Another theme present in the story is that of resentment. This is evident on both sides: the natives resent their European conquerors. They see them as the cause of the poverty they are living in and their lack of freedom. These foreigners have imposed their rule over the natives by taking over their land, leaving them in a desperate situation. Resentment from the conquerors is also evident in narrator’s story. He is offended by the ill-treatment the locals subject him to. They sit outside the town and jeer and hurl insults at European soldiers. While they can do little to their conquerors, they found means to humiliate them. They spit juice on female Europeans. The narrator has an incident in which he is tripped in the football field but the referee, who is a native himself, turns a blind eye further adding to the resentment of the narrator.
The theme of partiality/prejudice is also evident in the story. When news of the dead elephant reach other British soldiers, they think that it is a shame that the narrator Orwell had to kill it just because it killed a coolie. To them, the elephant is worth much more than the coolie. In the history of colonization of Burma, British soldiers did not associate themselves with the natives, and they regarded them with little respect if any. They saw British people as superior in every sense of the word. While the narrator is sympathetic to the needs of people, other soldiers are not much inclined to their needs or wrongs that the imperialist rule is causing to the natives.
The elephant in the story is a symbol of the British Empire. The elephant is a powerful creature, and it is not advisable to cross its path, especially in the situation where it is mad. The elephant trampled all over the market place eating some of the fruit and vegetables on the stands. The strength of the elephant represents that of the British Empire, which invaded Burma and took over the economy. The freedom of natives practically bringing their lives to a standstill then overhauls it and has the natives living around the rule of the Empire. The elephant kills the native (coolie), who gets in his way. This represents the consequences the natives face when they cross their conquerors.
The idea of colonization of weak countries by those considered as super powers was not popular with the colonies and some of the colonizers (Johnson 153). Imperialists are held captive by their own policies that they use to rule over the colony they conquer. The narrator, Orwell, becomes aware of this factor when he is faced with the choice of leaving the elephant alive or killing it in the field where it is quietly grazing. Armed with a gun and deliberating on his choices, he then sees the crowd of people "I could feel their two thousand will pressing me forward (Orwell 79)", who expect him to kill the elephant. He does not want to make a fool of himself in front of the crowd. The same position that the narrator is put in is the same one that regime’s officers are subjected to when they take over a colony. Officers are required to enforce the rules and regulation of their regimes, while on the other hand, they are resentful of the consequences that these policies bring both for them and for the natives. They are made subjects of policies they themselves do not believe in.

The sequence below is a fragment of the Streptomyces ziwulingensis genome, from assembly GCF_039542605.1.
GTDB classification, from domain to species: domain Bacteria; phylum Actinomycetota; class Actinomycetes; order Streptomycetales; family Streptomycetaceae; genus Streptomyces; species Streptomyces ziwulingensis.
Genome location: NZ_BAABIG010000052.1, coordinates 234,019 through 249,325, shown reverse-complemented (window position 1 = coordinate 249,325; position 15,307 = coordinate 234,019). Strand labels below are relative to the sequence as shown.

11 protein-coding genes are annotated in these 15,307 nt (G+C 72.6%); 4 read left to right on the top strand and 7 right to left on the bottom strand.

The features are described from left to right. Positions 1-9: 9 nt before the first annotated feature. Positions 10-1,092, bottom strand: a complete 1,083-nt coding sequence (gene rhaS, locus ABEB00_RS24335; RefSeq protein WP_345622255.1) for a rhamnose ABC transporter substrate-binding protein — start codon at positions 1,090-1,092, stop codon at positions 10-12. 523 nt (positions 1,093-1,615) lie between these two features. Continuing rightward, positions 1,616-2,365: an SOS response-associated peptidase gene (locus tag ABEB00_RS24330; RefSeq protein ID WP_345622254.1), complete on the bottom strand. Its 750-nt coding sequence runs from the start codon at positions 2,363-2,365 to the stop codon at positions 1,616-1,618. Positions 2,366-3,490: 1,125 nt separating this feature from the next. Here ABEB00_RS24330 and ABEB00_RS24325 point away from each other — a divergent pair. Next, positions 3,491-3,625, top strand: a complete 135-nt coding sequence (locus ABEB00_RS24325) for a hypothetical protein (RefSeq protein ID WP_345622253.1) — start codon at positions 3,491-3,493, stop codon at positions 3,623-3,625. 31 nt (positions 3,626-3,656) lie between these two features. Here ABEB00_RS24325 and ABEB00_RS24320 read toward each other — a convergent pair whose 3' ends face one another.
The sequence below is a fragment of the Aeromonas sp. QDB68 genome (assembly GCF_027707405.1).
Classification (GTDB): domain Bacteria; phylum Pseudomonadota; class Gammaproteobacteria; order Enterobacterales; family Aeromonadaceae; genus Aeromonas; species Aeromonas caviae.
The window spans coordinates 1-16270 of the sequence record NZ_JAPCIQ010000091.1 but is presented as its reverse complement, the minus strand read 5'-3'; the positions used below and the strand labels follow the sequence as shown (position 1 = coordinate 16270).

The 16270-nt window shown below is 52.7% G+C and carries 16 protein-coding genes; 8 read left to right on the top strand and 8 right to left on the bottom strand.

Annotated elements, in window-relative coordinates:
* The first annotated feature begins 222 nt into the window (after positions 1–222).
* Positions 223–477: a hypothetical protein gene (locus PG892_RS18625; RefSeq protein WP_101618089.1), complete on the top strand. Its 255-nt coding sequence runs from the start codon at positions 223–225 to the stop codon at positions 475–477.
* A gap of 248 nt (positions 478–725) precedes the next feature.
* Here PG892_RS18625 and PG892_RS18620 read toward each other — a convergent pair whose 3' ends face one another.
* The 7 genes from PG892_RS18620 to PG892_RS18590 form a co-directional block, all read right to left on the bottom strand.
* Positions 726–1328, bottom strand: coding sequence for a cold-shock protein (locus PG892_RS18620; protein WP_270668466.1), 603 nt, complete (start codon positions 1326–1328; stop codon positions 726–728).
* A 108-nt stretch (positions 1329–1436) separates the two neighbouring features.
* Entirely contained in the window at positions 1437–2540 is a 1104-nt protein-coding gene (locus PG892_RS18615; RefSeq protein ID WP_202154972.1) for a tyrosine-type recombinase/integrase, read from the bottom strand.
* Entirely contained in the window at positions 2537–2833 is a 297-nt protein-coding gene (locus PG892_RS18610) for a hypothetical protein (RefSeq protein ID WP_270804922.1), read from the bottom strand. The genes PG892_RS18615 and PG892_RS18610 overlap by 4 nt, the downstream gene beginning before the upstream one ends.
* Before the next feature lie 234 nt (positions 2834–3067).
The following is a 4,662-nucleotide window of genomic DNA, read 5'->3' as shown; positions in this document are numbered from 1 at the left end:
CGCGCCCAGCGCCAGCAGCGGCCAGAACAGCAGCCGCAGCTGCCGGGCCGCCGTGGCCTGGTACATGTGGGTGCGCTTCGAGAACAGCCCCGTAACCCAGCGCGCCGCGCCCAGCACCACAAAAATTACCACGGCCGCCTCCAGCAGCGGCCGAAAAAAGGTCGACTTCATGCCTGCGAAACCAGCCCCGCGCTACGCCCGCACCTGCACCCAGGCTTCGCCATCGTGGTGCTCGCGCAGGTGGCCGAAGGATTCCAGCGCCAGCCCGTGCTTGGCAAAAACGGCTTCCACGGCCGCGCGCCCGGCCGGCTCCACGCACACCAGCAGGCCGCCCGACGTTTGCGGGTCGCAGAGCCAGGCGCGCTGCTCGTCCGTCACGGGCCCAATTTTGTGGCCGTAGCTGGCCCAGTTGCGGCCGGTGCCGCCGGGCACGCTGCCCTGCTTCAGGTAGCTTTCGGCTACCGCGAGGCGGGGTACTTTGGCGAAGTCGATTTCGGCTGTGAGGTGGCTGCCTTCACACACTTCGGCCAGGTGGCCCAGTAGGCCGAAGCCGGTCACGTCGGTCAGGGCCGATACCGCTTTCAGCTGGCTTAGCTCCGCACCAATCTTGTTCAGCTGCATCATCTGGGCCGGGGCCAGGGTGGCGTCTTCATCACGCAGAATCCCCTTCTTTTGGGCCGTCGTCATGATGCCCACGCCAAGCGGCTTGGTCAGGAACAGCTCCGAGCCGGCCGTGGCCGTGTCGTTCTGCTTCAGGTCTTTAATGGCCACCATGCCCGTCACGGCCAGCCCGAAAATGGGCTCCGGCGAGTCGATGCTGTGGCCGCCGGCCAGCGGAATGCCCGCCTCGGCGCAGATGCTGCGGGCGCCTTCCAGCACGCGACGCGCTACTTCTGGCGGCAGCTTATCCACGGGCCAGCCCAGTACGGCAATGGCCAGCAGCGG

The story foreshadows the end of colonial rule as it shows cracks in the regime rule. It is clear that the conquered as well as the conquerors both suffer due to this oppression. Officers do not have faith in policies they are enforcing on the natives. This is evident from the older generation, who are not convinced by the effects of the regime. Many colonialists, who invaded and occupied their colonies believed that by introducing their policies they were making their lives better. The truth, however, was that they were denying the natives their freedom and their own (colonizer's) freedom as well. Imperialistic rule is oppressive and was only intended to exploit resources of these lesser countries. Many colonizers felt it was up to them to bring civilization to these desolate lands. The question that remains unanswered over the years is whether colonizers, in this case the British Empire, ever were in control over the Burmese natives (Johnson 155).